As this course aims to develop a wide range of practical and intellectual skills, assessment is varied and includes presentations, written projects, individual and group practical work, projects, and portfolios, in addition to academic essays.

There are no formal end-of-year examinations. Throughout the degree, students are assessed through their production of practical and written work.

Assessment Feedback

The University of Lincoln's policy on assessment feedback aims to ensure that academics will return in-course assessments to students promptly usually within 15 working days after the submission date.

Methods of Assessment

The way students are assessed on this course may vary for each module. Examples of assessment methods that are used include coursework for example including design project work and presentations; and written assignments. The weighting given to each assessment method may vary across each academic year. The University of Lincoln aims to ensure that staff return in-course assessments to students promptly.

Assessment on the Illustration programme falls into two main categories; formal and informal.

Formal

At formal formative assessment points students can expect to receive written feedback on submitted work. All feedback will be given in line with the module assessment criteria. Students will then have the opportunity to act upon this feedback before a final, summative submission point, which is used to certify that students have achieved an appropriate level of performance, and it will indicate how far a student has met the assessment criteria used to judge the intended learning outcomes of a module or programme.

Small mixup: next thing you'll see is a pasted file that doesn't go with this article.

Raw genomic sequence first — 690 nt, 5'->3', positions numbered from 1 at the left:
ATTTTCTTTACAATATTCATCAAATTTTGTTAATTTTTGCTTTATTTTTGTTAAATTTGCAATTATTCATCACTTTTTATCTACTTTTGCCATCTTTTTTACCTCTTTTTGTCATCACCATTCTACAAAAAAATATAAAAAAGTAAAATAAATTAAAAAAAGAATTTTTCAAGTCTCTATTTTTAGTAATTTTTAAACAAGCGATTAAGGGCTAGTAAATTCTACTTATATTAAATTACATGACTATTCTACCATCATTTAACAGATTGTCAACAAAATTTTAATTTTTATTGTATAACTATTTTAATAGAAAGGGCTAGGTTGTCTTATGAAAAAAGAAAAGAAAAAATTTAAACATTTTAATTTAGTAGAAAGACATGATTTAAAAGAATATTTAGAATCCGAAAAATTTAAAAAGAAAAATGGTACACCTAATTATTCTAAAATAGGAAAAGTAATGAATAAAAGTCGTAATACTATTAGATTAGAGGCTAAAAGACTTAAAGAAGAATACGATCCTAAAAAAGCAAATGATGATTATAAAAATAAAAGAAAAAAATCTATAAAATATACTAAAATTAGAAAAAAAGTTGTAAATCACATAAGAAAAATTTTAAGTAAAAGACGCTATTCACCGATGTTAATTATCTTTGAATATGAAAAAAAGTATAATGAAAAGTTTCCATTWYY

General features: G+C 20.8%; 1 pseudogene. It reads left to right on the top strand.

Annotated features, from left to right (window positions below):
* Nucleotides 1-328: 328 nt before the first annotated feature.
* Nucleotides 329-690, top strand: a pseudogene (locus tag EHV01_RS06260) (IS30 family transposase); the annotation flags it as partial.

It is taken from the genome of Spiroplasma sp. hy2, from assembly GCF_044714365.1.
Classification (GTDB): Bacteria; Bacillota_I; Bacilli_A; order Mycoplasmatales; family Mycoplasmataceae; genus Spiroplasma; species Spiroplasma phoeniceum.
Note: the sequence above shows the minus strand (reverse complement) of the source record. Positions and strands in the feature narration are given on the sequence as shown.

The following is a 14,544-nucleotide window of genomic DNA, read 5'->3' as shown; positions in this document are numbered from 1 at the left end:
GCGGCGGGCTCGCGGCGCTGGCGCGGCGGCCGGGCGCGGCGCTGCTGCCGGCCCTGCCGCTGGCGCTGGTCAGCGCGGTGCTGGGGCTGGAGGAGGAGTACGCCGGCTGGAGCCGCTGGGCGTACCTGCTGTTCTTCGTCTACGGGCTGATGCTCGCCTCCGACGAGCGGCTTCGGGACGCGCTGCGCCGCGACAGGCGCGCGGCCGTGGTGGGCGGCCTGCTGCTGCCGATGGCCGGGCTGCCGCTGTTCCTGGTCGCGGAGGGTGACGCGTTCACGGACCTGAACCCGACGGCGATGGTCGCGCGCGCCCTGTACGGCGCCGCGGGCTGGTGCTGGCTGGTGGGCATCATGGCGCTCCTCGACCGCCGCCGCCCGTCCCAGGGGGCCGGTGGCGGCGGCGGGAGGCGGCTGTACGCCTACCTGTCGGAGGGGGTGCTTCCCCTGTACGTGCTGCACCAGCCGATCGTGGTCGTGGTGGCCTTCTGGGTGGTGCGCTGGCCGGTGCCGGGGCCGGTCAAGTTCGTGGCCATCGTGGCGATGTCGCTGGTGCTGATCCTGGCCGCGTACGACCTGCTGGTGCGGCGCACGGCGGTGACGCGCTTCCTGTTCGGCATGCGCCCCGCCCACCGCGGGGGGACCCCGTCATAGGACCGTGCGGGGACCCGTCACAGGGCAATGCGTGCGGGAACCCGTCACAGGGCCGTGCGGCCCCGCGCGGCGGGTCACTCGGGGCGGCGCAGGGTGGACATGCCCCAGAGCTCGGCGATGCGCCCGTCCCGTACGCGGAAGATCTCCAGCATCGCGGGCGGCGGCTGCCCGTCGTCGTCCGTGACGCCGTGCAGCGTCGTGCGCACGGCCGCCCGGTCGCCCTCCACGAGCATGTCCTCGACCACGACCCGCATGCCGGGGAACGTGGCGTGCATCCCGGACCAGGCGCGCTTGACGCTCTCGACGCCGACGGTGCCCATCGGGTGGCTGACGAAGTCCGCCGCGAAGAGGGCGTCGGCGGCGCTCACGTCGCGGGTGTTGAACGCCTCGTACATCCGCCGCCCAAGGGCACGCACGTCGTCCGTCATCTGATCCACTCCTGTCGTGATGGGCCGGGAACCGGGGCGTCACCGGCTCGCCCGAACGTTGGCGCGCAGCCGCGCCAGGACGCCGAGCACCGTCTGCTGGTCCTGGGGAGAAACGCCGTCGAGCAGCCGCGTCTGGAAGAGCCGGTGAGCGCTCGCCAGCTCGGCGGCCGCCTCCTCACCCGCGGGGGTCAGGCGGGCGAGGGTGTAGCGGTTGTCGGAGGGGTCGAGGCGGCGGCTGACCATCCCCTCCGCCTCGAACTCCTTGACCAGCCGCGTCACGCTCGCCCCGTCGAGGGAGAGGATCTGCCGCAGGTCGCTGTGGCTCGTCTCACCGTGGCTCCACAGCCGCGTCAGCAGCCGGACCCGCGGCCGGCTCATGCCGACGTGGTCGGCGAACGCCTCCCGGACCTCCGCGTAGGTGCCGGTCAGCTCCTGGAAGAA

Informal

Informal feedback takes many forms; both peer- peer and staff -student. It will usually be provided verbally throughout a project and will focus on the extent to which your work is fulfilling the learning outcome.

As well as these assessment opportunities you will be given ample opportunity to engage in professional creative discussions with staff and peers to help move your work in new and interesting directions.

Fees and Scholarships